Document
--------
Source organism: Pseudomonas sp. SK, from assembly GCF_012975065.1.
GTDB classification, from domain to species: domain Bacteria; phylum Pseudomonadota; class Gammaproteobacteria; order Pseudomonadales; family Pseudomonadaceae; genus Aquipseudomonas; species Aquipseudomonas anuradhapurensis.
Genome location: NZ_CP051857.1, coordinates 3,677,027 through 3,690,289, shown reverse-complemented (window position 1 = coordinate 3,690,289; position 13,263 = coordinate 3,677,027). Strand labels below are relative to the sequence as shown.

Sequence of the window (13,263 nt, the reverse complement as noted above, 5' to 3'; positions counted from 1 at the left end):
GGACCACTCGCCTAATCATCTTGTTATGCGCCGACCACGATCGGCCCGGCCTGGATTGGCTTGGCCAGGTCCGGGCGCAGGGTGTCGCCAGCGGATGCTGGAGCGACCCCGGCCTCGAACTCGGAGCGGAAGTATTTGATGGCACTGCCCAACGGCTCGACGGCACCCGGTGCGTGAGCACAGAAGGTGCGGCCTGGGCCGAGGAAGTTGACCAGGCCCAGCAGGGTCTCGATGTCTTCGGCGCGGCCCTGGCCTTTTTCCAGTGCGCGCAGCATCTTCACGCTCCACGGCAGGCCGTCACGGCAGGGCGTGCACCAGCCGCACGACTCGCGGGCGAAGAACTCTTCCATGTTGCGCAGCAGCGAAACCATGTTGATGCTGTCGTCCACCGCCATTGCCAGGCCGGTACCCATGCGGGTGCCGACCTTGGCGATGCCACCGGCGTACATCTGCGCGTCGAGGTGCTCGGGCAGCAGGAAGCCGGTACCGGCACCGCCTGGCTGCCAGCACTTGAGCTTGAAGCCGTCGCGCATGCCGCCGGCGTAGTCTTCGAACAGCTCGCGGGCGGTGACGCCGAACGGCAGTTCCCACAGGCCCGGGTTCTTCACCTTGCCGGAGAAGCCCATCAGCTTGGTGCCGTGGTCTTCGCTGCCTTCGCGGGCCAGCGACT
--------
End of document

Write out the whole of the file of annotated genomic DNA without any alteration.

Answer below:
Source organism: Pseudomonas sp. SK, from assembly GCF_012975065.1.
GTDB classification, from domain to species: domain Bacteria; phylum Pseudomonadota; class Gammaproteobacteria; order Pseudomonadales; family Pseudomonadaceae; genus Aquipseudomonas; species Aquipseudomonas anuradhapurensis.
Genome location: NZ_CP051857.1, coordinates 3,677,027 through 3,690,289, shown reverse-complemented (window position 1 = coordinate 3,690,289; position 13,263 = coordinate 3,677,027). Strand labels below are relative to the sequence as shown.

Sequence of the window (13,263 nt, the reverse complement as noted above, 5' to 3'; positions counted from 1 at the left end):
GGACCACTCGCCTAATCATCTTGTTATGCGCCGACCACGATCGGCCCGGCCTGGATTGGCTTGGCCAGGTCCGGGCGCAGGGTGTCGCCAGCGGATGCTGGAGCGACCCCGGCCTCGAACTCGGAGCGGAAGTATTTGATGGCACTGCCCAACGGCTCGACGGCACCCGGTGCGTGAGCACAGAAGGTGCGGCCTGGGCCGAGGAAGTTGACCAGGCCCAGCAGGGTCTCGATGTCTTCGGCGCGGCCCTGGCCTTTTTCCAGTGCGCGCAGCATCTTCACGCTCCACGGCAGGCCGTCACGGCAGGGCGTGCACCAGCCGCACGACTCGCGGGCGAAGAACTCTTCCATGTTGCGCAGCAGCGAAACCATGTTGATGCTGTCGTCCACCGCCATTGCCAGGCCGGTACCCATGCGGGTGCCGACCTTGGCGATGCCACCGGCGTACATCTGCGCGTCGAGGTGCTCGGGCAGCAGGAAGCCGGTACCGGCACCGCCTGGCTGCCAGCACTTGAGCTTGAAGCCGTCGCGCATGCCGCCGGCGTAGTCTTCGAACAGCTCGCGGGCGGTGACGCCGAACGGCAGTTCCCACAGGCCCGGGTTCTTCACCTTGCCGGAGAAGCCCATCAGCTTGGTGCCGTGGTCTTCGCTGCCTTCGCGGGCCAGCGACT